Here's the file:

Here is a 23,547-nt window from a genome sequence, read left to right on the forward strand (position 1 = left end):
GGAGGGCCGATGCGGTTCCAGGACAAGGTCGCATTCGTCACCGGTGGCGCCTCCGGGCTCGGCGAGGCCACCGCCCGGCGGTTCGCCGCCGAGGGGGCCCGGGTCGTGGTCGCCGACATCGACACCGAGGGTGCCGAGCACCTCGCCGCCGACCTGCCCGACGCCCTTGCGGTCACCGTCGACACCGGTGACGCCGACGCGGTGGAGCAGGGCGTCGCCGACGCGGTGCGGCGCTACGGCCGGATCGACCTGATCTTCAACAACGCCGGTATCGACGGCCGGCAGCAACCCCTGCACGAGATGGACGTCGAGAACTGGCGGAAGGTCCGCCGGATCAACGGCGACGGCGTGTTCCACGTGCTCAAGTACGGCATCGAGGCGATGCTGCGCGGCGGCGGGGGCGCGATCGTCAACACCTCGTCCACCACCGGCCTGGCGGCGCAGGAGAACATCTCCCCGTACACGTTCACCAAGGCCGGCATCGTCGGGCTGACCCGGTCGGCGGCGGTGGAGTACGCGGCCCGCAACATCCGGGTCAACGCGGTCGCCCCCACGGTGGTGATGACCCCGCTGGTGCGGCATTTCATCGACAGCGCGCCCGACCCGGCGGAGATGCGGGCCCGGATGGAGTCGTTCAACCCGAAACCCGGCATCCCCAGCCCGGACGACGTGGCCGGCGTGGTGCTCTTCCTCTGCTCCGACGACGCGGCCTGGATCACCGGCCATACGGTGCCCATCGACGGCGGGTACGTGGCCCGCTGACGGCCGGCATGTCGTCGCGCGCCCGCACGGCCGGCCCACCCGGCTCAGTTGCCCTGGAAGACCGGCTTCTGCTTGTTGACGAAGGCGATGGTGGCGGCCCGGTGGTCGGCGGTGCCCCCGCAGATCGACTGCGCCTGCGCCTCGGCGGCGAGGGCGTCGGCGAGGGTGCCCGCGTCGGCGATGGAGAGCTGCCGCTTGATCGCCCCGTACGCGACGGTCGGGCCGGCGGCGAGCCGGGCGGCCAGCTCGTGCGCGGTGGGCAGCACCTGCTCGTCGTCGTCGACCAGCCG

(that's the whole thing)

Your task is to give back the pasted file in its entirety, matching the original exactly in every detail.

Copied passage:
Here is a 23,547-nt window from a genome sequence, read left to right on the forward strand (position 1 = left end):
GGAGGGCCGATGCGGTTCCAGGACAAGGTCGCATTCGTCACCGGTGGCGCCTCCGGGCTCGGCGAGGCCACCGCCCGGCGGTTCGCCGCCGAGGGGGCCCGGGTCGTGGTCGCCGACATCGACACCGAGGGTGCCGAGCACCTCGCCGCCGACCTGCCCGACGCCCTTGCGGTCACCGTCGACACCGGTGACGCCGACGCGGTGGAGCAGGGCGTCGCCGACGCGGTGCGGCGCTACGGCCGGATCGACCTGATCTTCAACAACGCCGGTATCGACGGCCGGCAGCAACCCCTGCACGAGATGGACGTCGAGAACTGGCGGAAGGTCCGCCGGATCAACGGCGACGGCGTGTTCCACGTGCTCAAGTACGGCATCGAGGCGATGCTGCGCGGCGGCGGGGGCGCGATCGTCAACACCTCGTCCACCACCGGCCTGGCGGCGCAGGAGAACATCTCCCCGTACACGTTCACCAAGGCCGGCATCGTCGGGCTGACCCGGTCGGCGGCGGTGGAGTACGCGGCCCGCAACATCCGGGTCAACGCGGTCGCCCCCACGGTGGTGATGACCCCGCTGGTGCGGCATTTCATCGACAGCGCGCCCGACCCGGCGGAGATGCGGGCCCGGATGGAGTCGTTCAACCCGAAACCCGGCATCCCCAGCCCGGACGACGTGGCCGGCGTGGTGCTCTTCCTCTGCTCCGACGACGCGGCCTGGATCACCGGCCATACGGTGCCCATCGACGGCGGGTACGTGGCCCGCTGACGGCCGGCATGTCGTCGCGCGCCCGCACGGCCGGCCCACCCGGCTCAGTTGCCCTGGAAGACCGGCTTCTGCTTGTTGACGAAGGCGATGGTGGCGGCCCGGTGGTCGGCGGTGCCCCCGCAGATCGACTGCGCCTGCGCCTCGGCGGCGAGGGCGTCGGCGAGGGTGCCCGCGTCGGCGATGGAGAGCTGCCGCTTGATCGCCCCGTACGCGACGGTCGGGCCGGCGGCGAGCCGGGCGGCCAGCTCGTGCGCGGTGGGCAGCACCTGCTCGTCGTCGTCGACCAGCCG